Converting Mozart's MIDI output to an audio file (eg .wav or .mp3) is an essential step in creating a CD recording from Mozart's play-back. (See "recording".) This page presents one method, which only uses software which comes as part of Windows. It applies to Windows XP but a similar procedure may work on other Windows operating systems.
This method uses no other software than comes with Windows.
The essential component is the Windows Sound Recorder which is found in the Start Menu group AllPrograms/Accessories/Entertainment or Programs/Accessories/Multimedia or Programs/Accessories/Entertainment.
You should see the wave form in the recorder's window while recording. When finished you should be able to rewind the recorder and play the piece back. You can also save the piece as a .wav file from the recorder's File/Save menu item, and this can be included on a CD .
If this doesn't work straight away: There are a lot of "should"s in the above. In fact on older systems the ability to do seems to depend on your sound card and its driver software. On newer systems (Windows XP with a modern sound card) it should be possible but you may have to set the system up to record from MIDI output (as opposed to, for example, a microphone). This is done as follows.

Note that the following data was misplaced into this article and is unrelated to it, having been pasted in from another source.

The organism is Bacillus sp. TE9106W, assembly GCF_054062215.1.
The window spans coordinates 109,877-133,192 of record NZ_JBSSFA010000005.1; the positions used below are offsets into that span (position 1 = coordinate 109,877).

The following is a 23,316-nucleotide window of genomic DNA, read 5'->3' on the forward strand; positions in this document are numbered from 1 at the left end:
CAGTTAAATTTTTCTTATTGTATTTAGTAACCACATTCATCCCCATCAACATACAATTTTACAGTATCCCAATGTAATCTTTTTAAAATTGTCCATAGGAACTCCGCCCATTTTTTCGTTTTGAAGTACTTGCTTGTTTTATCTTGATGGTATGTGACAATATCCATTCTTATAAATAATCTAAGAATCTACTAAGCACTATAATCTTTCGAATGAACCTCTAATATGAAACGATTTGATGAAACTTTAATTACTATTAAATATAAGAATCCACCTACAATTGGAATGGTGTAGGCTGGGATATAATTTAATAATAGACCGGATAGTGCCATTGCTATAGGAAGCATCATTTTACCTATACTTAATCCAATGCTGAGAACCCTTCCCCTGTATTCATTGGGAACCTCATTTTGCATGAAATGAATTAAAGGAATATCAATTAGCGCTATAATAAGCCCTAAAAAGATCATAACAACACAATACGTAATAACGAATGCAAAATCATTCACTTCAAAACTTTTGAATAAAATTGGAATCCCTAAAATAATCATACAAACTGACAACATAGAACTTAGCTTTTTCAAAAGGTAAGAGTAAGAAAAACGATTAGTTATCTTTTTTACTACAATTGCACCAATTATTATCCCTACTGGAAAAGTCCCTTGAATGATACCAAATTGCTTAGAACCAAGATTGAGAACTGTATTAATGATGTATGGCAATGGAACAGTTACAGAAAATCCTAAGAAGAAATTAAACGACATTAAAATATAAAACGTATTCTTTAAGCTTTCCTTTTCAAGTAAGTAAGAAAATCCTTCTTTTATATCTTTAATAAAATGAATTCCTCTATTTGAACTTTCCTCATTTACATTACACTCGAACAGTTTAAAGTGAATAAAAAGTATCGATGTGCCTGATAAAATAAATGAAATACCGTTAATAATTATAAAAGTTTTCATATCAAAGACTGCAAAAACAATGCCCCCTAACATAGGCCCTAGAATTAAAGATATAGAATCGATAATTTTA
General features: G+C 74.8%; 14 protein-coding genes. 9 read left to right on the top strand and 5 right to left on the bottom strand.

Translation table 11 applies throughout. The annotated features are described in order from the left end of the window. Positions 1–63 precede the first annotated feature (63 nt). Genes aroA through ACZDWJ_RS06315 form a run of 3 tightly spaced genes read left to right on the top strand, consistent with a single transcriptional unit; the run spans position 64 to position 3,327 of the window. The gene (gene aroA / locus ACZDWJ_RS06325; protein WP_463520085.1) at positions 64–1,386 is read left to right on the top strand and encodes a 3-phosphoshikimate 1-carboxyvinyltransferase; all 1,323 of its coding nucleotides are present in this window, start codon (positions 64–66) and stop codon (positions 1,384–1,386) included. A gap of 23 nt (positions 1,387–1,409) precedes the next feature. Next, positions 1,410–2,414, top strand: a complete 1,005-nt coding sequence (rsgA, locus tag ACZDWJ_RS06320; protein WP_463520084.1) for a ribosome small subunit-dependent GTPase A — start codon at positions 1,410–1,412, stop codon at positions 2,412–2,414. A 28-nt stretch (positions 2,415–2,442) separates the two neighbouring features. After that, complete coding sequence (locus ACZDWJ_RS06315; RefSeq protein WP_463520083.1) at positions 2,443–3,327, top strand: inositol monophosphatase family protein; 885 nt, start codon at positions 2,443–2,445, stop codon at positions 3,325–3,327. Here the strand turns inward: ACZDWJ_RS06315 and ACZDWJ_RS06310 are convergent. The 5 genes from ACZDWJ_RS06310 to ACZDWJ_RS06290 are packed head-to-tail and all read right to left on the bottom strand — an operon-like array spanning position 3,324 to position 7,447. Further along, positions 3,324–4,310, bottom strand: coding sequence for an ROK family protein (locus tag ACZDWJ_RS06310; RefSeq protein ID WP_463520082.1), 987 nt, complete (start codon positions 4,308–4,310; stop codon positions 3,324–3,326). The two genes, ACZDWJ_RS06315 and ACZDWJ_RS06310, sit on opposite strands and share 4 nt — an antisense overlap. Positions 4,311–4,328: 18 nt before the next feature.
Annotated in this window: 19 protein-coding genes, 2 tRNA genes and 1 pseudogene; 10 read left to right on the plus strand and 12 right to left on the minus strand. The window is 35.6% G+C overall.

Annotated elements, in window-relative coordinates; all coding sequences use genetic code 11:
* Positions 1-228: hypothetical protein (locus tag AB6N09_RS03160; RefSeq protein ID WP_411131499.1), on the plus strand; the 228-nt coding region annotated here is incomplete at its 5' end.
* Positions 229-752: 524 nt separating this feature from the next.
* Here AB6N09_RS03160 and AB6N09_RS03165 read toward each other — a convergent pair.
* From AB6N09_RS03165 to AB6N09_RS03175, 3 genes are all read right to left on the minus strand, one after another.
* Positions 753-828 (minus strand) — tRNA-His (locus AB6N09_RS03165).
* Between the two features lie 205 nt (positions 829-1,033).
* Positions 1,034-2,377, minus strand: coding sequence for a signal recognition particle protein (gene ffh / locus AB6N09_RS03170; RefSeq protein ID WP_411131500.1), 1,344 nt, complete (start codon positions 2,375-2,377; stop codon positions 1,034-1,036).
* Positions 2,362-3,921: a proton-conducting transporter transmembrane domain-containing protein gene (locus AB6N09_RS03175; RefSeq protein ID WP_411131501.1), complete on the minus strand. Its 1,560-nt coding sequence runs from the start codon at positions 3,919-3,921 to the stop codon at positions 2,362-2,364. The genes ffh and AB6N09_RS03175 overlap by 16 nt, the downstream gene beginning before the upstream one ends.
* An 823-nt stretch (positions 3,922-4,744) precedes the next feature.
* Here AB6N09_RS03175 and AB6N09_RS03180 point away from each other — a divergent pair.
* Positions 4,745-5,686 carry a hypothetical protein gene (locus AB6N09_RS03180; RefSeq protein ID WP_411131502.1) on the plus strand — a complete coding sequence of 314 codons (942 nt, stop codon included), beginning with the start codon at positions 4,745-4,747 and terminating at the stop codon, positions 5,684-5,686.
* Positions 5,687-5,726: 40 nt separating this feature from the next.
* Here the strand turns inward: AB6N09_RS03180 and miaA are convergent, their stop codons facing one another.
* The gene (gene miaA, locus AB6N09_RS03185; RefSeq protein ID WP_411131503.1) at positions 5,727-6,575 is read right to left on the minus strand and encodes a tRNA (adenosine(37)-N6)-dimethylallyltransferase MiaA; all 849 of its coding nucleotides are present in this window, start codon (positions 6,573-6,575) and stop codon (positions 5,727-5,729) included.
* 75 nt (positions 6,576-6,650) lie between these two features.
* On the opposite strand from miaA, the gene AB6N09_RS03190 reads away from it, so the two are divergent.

In the system tray at the bottom right of your screen there is a volume control.
Once this is set up, the recording procedure above "should" work.
Recording pieces longer than a minute: The windows sound recorder, for reasons of its own, seems to restrict you to a one minute recording. But this limitation can be overcome by a cunning method suggested on the MOZART mailing list (well worth joining!).
The sound recorder allows you to concatenate sound files. If you record a minute's silence and save the file as say silence1min.wav, then insert the file into itself and save as silence2min.wav and... (I went as far as doing it again to get silence3min.wav but stopped there as these files tend to be about 1.5Megabytes a minute.)
Then I opened silence2min.wav and recorded BillBailey.mz - one of the supplied MOZART examples. It lasts about 66sec.
When it finished, I stopped it, deleted everything beyond the end of the recording, and saved it as billbailey.wav (leaving my
silence2min.wav for next time I need it).
Acknowledgement: I wouldn't have thought of doing half of the above save for the questions and answers on the MOZART mailing list. I can't acknowledge anyone personally here as there have been quite a number of very useful answers over the years and I'd be afraid of missing someone out. But you know who you are - and thank you!